The union representing 33,000 Los Angeles Unified School District teachers announced Wednesday it will go on strike Jan. 10 if no labor deal with the district is reached.
United Teachers Los Angeles President Alex Caputo-Pearl said there has been no movement from the district on key issues for months, and the union has reached the point of “enough is enough.” He said the union has “not accepted the district’s offer to go back to the table.”
“We’re not going to go back and do what we’ve already done for 20 months and sustain more disrespect,” he said.
Caputo-Pearl said the union will strike “unless we seen an addressing of the crucial issues that shape education,” such as class sizes, hiring of nurses and counselors, “common-sense regulation” on charter schools and reductions in standardized testing.
If the union does walk out, it will be the first LAUSD teachers strike since 1989.
The announcement came one day after the release of a fact-finders report that sparked more verbal jawing between UTLA and the district.
The fact-finding report recommended adoption of a 6 percent salary increase, with 3 percent retroactive to July 1, 2017, and the other 3 percent retroactive to July 1, 2018. The LAUSD issued a statement Tuesday morning saying the teachers’ union “has agreed to the 6 percent salary raise” and suggesting the agreement on that issue “can provide the basis for a reasonable settlement of the remaining items.”
On Tuesday afternoon, however, UTLA issued a response insisting “no agreement — salary or otherwise — has been reached between UTLA and LAUSD.”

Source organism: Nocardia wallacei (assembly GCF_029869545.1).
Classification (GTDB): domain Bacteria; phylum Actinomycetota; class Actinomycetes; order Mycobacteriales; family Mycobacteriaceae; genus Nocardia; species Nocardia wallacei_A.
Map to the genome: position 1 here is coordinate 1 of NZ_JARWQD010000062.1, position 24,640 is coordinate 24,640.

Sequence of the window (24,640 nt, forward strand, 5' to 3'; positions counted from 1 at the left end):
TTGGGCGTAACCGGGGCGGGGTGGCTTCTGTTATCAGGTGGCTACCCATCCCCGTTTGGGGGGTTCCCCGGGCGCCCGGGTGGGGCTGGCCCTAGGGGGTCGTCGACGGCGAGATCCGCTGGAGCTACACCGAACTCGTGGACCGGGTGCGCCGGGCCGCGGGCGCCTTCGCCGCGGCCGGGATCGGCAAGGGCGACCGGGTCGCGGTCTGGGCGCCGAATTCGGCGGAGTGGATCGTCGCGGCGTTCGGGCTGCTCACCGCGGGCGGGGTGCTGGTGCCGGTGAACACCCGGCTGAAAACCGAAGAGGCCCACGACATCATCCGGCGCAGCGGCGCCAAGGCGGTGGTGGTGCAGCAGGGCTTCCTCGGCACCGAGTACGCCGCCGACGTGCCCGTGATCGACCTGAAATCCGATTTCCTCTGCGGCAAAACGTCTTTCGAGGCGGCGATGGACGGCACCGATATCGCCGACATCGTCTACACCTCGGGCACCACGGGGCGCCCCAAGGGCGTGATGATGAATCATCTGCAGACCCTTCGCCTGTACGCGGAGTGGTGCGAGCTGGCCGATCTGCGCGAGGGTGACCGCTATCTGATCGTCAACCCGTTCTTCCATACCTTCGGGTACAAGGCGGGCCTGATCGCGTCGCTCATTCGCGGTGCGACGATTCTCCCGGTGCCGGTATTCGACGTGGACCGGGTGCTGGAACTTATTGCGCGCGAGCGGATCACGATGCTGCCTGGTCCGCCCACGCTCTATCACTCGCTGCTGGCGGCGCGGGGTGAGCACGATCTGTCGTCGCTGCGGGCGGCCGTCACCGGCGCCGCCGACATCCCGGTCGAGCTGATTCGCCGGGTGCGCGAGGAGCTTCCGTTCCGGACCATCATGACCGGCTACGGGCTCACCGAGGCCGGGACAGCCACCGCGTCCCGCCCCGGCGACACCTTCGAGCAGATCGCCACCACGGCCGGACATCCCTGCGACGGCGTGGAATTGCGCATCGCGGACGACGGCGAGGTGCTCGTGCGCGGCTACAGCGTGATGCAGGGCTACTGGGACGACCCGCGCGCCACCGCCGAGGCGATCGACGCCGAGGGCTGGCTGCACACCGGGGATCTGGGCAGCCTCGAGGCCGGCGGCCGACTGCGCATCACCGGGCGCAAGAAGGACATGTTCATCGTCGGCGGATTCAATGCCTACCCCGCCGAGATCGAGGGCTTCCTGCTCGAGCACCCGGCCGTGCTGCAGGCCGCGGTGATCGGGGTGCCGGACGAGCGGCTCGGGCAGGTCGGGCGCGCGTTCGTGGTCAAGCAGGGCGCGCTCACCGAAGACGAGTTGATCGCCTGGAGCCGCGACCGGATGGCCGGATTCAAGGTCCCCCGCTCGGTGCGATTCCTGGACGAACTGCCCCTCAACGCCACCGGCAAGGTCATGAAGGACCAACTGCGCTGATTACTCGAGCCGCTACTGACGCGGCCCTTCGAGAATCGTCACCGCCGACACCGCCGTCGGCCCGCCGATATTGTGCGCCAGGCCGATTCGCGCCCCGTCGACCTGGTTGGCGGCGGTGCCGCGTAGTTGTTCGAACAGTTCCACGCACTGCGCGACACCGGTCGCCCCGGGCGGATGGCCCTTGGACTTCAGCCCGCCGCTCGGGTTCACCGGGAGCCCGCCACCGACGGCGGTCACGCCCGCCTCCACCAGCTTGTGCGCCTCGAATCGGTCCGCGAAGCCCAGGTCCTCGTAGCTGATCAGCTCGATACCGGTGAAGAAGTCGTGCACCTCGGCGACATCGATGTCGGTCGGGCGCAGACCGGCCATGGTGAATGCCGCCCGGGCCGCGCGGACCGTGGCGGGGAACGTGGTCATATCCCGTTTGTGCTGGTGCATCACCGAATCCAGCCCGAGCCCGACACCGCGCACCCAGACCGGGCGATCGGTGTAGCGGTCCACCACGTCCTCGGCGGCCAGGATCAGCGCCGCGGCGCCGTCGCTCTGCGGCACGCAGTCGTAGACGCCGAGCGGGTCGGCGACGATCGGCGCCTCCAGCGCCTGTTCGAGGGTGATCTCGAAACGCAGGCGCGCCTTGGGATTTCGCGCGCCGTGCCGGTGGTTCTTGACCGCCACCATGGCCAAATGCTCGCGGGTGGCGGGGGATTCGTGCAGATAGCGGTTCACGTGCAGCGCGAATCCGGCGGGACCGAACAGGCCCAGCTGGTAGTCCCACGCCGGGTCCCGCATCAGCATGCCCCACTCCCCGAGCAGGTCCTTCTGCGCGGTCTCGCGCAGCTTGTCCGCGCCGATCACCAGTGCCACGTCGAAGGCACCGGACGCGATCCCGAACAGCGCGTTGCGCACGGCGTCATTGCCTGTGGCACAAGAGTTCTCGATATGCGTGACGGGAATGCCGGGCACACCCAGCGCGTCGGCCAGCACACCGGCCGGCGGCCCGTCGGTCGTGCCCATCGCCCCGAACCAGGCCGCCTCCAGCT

Caputo-Pearl reiterated that stance Wednesday, accusing LAUSD Superintendent Austin Beutner of engaging in “stunts.”
“He continues to try to bargain through the media,” Caputo-Pearl said. “He claims offers were made that were never made. He even said we agreed on a salary that we didn’t.”
UTLA officials have repeatedly stressed that salary was only one part of the contract dispute. The union has been pushing for a 6.5 percent pay increase retroactive to July 1, 2016.
But the union is also demanding contract language limiting class sizes; calling for more hiring of nurses, counselors and librarians; reductions in standardized testing; and accountability measures for charter schools.
District officials previously said the union’s contract proposal would increase the district’s $500 million deficit during the current school year by another $813 million.
In response, the union has criticized the district and Beutner, saying LAUSD has a “record breaking” reserve fund of about $1.8 billion that should be tapped to make improvements in school staffing.
The fact-finder’s report recommended that the district allocate funds — estimated by the district at $30 million — to reduce class sizes and hire more nurses, librarians and counselors. It also calls for the creation of a working group so the district and UTLA can develop contract language relating to class sizes.
“There is no doubt that the union’s demands at this point are expensive and the parties are not in agreement on how to cost this item, which will be key to its resolution,” according to the report. “My recommendation for settlement involves the dedication of a percentage of money to be used for the employment of teachers and other staff to reduce class size and provide additional student access to the services of librarians, nurses and professional staff.”
The district’s Tuesday morning statement stressed that a teachers’ strike “would harm students, families and communities most in need.”
“Los Angeles Unified believes the Fact Finder Report and the agreement on 6 percent can provide the basis for a reasonable settlement of the remaining items and hopes UTLA will engage in good-faith bargaining to find an agreement,” according to the district.
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